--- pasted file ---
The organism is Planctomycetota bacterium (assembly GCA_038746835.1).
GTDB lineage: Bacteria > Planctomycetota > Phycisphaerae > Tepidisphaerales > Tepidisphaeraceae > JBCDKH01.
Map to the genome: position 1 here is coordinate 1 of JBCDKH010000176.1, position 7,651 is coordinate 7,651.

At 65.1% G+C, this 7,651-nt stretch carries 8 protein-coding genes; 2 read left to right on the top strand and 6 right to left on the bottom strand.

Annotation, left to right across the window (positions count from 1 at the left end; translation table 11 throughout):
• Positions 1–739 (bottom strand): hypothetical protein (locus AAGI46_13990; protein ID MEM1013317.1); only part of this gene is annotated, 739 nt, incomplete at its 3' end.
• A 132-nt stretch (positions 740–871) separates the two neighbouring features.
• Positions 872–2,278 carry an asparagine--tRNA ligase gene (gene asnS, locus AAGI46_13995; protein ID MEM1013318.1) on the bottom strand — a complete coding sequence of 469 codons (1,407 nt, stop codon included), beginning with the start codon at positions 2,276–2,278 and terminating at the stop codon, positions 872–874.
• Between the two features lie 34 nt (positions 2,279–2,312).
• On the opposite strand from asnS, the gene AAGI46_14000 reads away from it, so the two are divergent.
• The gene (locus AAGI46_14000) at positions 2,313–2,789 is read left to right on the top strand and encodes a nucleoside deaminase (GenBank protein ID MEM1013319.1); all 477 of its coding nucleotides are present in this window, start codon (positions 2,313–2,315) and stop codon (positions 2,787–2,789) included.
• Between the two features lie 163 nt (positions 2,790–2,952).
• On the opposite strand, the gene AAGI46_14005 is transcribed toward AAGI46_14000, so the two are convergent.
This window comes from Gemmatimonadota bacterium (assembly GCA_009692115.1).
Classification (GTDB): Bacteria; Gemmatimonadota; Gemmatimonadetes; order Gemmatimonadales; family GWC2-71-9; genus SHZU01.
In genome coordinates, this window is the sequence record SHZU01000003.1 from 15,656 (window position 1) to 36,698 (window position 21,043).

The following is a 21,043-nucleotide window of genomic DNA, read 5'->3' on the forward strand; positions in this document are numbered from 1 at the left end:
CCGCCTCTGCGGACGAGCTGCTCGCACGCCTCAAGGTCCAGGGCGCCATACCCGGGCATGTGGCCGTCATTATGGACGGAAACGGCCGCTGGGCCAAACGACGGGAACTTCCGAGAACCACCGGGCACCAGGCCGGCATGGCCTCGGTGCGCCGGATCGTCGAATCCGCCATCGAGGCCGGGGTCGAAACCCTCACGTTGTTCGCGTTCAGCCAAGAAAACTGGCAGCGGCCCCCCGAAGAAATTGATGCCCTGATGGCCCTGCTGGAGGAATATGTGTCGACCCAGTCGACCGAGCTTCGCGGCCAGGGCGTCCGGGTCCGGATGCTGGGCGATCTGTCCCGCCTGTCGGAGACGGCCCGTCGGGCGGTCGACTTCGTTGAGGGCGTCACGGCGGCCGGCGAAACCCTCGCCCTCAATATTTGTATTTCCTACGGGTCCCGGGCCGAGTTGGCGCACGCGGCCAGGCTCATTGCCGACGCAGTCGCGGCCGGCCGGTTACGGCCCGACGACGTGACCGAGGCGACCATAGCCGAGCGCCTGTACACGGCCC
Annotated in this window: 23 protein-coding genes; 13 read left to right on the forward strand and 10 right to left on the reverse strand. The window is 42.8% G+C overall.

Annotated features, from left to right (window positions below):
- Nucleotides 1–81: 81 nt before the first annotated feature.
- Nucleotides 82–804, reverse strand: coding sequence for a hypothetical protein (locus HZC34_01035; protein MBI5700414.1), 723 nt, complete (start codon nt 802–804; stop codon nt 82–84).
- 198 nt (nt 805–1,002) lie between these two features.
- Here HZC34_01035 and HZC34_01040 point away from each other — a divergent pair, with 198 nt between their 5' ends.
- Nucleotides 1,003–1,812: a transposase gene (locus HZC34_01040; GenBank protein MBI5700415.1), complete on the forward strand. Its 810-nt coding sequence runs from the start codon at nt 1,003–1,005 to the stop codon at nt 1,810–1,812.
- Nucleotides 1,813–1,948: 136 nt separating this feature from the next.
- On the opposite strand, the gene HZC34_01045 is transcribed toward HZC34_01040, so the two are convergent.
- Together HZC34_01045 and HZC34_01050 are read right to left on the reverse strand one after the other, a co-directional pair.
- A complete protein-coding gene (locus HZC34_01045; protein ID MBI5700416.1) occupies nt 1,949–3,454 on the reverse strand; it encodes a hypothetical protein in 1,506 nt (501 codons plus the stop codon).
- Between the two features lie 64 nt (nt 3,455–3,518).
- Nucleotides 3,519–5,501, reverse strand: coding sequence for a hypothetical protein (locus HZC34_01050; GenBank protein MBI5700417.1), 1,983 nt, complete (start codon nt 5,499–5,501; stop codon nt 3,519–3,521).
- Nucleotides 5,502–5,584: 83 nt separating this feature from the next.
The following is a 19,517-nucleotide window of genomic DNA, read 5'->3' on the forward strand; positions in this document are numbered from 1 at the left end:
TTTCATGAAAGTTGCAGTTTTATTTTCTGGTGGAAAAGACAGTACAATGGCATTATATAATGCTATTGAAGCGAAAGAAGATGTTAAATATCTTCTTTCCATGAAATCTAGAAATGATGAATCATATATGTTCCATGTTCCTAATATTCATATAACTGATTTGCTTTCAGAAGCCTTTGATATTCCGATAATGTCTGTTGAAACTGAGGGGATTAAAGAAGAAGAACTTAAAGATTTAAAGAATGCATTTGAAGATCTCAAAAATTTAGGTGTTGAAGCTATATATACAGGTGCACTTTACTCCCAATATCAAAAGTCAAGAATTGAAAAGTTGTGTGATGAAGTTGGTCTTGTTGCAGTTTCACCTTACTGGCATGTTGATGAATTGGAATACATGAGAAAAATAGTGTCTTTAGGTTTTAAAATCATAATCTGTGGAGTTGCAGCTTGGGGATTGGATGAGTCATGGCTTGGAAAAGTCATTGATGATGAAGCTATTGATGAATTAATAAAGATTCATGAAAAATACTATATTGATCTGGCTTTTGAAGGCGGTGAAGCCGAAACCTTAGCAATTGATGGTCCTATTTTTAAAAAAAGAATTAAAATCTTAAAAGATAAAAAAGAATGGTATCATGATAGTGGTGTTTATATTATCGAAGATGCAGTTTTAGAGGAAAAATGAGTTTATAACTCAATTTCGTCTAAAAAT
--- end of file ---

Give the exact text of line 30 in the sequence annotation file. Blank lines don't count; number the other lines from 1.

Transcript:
- Between the two features lie 64 nt (nt 3,455–3,518).